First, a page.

Winner: Tie

 Workout content


(Image credit: Peloton)

Both Peloton and Apple Fitness Plus offer similar styles of workout, starting from short five and 10-minute sessions which can be used as warm-ups. Apple Fitness Plus offers workouts that last up to 45 minutes, while some Peloton rides can go as long as 90 minutes. They all operate in a similar way, using HIIT principles, encouragement from the trainer, and guided instructions to work out intensely for short bursts, following periods of active recovery. Searching either database by workout genre, time, and even instructor allows you to stack VOD workouts and create your own routines. 

A great part about Fitness Plus, which is missing in Peloton workouts, is that every workout comes with modifications to make it easier or harder, which is why three trainers are always onscreen at any given time. 

However, Peloton also offers its big hook here: live classes, connecting people all over the world whether they’re in-studio or at home. You get shoutouts from your favorite instructors, motivation to climb the class leaderboards, and rewards for milestone rides. It’s incredibly addictive, with the real-time leaderboard and shoutouts engineered to keep you coming back for more, gamifying the fitness experience in a way Fitness Plus can’t quite manage, despite its connection to the Apple Watch. It’s the best way to recreate that spin-class feeling at home. 

Winner: Peloton

 Music options


(Image credit: Peloton)

Both Apple and Peloton offer extensive playlists of officially licensed artists. Peloton offers an extensive list of dedicated workouts (mostly spin) set to the music of loads of huge artists from Iron Maiden to Imagine Dragons. The list is frankly mind-bogglingly big: third-party fan site Pelobuddy has compiled an extensive list of the options available.

Apple has also compiled an impressive array of collaborations with big names such as Rihanna, Beyonce, Madonna, and Miley Cyrus. However, the list isn’t quite as extensive as Peloton’s, hitting those poppy lowest-common denominators. If your playlist is of paramount importance to your workout and you like exercising to something a bit more niche, such as EDM or heavy metal, you might find that Peloton has more to offer in terms of variety.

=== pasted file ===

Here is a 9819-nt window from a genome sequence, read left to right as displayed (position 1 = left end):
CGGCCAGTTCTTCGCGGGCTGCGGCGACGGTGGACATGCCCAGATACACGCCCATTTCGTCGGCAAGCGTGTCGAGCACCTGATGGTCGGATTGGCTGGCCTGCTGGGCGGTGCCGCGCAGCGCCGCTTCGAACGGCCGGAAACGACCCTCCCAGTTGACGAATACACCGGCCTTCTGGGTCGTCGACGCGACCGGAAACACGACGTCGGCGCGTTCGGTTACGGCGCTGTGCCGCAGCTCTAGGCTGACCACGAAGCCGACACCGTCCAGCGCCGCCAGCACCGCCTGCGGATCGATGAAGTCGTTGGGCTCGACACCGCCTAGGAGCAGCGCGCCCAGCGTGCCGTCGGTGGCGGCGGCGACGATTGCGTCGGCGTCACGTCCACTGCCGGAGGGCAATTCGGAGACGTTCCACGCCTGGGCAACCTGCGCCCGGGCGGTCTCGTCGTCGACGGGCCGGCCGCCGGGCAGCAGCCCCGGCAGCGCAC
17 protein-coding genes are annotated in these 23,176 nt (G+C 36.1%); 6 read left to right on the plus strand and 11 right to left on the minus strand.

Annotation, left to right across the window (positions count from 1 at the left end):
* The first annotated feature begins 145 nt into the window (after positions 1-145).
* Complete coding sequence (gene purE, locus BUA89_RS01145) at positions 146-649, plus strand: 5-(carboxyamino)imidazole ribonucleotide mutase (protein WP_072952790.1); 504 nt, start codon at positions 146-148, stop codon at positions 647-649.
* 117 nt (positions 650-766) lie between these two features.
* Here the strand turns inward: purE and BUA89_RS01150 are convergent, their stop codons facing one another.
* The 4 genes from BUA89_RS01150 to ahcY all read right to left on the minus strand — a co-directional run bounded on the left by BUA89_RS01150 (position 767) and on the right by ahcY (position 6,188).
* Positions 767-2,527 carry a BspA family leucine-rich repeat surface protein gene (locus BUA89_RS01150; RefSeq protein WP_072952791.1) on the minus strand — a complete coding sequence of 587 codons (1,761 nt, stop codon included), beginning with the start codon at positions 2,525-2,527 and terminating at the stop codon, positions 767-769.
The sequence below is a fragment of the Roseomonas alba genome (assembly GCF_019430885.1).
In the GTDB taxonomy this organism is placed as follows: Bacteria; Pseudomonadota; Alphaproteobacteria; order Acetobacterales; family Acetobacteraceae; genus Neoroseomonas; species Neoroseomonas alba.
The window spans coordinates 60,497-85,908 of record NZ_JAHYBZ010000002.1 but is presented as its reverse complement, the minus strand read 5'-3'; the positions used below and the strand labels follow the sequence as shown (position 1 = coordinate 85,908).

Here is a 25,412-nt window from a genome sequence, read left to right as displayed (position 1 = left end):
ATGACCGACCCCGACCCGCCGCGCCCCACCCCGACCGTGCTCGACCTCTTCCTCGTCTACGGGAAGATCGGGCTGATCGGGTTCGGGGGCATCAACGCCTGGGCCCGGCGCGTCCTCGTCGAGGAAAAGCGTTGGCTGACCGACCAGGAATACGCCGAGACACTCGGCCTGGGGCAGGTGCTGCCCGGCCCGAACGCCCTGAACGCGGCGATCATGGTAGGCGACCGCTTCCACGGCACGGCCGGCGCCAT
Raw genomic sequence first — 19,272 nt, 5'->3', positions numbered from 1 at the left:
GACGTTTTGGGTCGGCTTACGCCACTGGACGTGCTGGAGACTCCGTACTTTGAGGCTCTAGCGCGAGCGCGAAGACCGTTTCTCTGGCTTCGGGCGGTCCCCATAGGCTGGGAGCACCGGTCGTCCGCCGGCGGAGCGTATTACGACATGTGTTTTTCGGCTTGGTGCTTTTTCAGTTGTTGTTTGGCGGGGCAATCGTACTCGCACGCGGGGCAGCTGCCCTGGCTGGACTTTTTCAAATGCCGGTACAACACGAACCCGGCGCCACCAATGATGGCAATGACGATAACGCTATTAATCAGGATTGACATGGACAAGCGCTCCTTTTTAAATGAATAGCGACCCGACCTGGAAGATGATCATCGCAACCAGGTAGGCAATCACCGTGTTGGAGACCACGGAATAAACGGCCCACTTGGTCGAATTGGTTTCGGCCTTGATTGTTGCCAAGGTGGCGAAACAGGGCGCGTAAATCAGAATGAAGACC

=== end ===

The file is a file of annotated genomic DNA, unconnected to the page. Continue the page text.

Winner: Peloton 


Although Peloton has won two out of four categories listed above to Apple’s one, it’s not as clear cut as it may seem. Peloton’s live class experience and vast library of content are hard to beat, but the price of admission is very steep, especially if you’re planning on investing in Peloton equipment. 

In comparison, Fitness Plus is far more financially approachable and flexible: you can use any equipment you have around or in your gym, although it loses that live element. Overall, Fitness Plus is the better value out of the two for most users, but if you’re willing to make the investment into the Peloton ecosystem, there’s great stuff to be found there. 

Matt is a freelancer for iMore and TechRadar's expert on all things fitness, wellness and wearable tech. A former staffer at Men's Health, he holds a Master's Degree in journalism from Cardiff and has written for brands like Runner's World, Women's Health, Men's Fitness, LiveScience and Fit&Well on everything fitness tech, exercise, nutrition and mental wellbeing.

Matt's a keen runner, ex-kickboxer, not averse to the odd yoga flow, and insists everyone should stretch every morning. When he’s not training or writing about health and fitness, he can be found reading doorstop-thick fantasy books with lots of fictional maps in them.